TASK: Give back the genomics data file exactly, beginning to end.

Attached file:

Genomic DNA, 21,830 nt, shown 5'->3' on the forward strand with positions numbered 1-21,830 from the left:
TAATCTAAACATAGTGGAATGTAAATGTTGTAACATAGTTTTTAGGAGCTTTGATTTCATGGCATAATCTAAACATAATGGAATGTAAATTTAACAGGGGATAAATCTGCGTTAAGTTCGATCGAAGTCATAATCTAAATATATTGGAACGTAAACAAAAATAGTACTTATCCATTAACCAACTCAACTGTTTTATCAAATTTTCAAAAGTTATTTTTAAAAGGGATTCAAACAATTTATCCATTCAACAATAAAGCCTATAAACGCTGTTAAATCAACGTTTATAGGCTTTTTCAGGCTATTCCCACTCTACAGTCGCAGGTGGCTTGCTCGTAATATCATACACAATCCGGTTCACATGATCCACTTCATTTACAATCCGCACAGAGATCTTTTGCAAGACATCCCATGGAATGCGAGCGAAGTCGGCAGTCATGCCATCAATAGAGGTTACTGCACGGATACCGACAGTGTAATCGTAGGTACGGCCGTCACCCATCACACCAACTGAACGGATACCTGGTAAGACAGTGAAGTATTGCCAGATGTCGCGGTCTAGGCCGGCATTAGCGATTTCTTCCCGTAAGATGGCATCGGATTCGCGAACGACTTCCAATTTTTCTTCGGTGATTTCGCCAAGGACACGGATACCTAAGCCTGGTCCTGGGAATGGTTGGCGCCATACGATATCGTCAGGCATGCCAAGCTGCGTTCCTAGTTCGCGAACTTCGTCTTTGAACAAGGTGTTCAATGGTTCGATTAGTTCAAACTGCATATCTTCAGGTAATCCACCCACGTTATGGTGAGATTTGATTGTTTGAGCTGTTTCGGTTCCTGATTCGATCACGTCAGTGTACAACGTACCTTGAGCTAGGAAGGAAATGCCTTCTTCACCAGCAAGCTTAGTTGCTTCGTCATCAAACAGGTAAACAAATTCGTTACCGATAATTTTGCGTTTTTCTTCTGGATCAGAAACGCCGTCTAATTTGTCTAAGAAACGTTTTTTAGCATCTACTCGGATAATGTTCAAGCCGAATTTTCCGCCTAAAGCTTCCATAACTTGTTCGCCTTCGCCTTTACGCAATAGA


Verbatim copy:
Genomic DNA, 21,830 nt, shown 5'->3' on the forward strand with positions numbered 1-21,830 from the left:
TAATCTAAACATAGTGGAATGTAAATGTTGTAACATAGTTTTTAGGAGCTTTGATTTCATGGCATAATCTAAACATAATGGAATGTAAATTTAACAGGGGATAAATCTGCGTTAAGTTCGATCGAAGTCATAATCTAAATATATTGGAACGTAAACAAAAATAGTACTTATCCATTAACCAACTCAACTGTTTTATCAAATTTTCAAAAGTTATTTTTAAAAGGGATTCAAACAATTTATCCATTCAACAATAAAGCCTATAAACGCTGTTAAATCAACGTTTATAGGCTTTTTCAGGCTATTCCCACTCTACAGTCGCAGGTGGCTTGCTCGTAATATCATACACAATCCGGTTCACATGATCCACTTCATTTACAATCCGCACAGAGATCTTTTGCAAGACATCCCATGGAATGCGAGCGAAGTCGGCAGTCATGCCATCAATAGAGGTTACTGCACGGATACCGACAGTGTAATCGTAGGTACGGCCGTCACCCATCACACCAACTGAACGGATACCTGGTAAGACAGTGAAGTATTGCCAGATGTCGCGGTCTAGGCCGGCATTAGCGATTTCTTCCCGTAAGATGGCATCGGATTCGCGAACGACTTCCAATTTTTCTTCGGTGATTTCGCCAAGGACACGGATACCTAAGCCTGGTCCTGGGAATGGTTGGCGCCATACGATATCGTCAGGCATGCCAAGCTGCGTTCCTAGTTCGCGAACTTCGTCTTTGAACAAGGTGTTCAATGGTTCGATTAGTTCAAACTGCATATCTTCAGGTAATCCACCCACGTTATGGTGAGATTTGATTGTTTGAGCTGTTTCGGTTCCTGATTCGATCACGTCAGTGTACAACGTACCTTGAGCTAGGAAGGAAATGCCTTCTTCACCAGCAAGCTTAGTTGCTTCGTCATCAAACAGGTAAACAAATTCGTTACCGATAATTTTGCGTTTTTCTTCTGGATCAGAAACGCCGTCTAATTTGTCTAAGAAACGTTTTTTAGCATCTACTCGGATAATGTTCAAGCCGAATTTTCCGCCTAAAGCTTCCATAACTTGTTCGCCTTCGCCTTTACGCAATAGA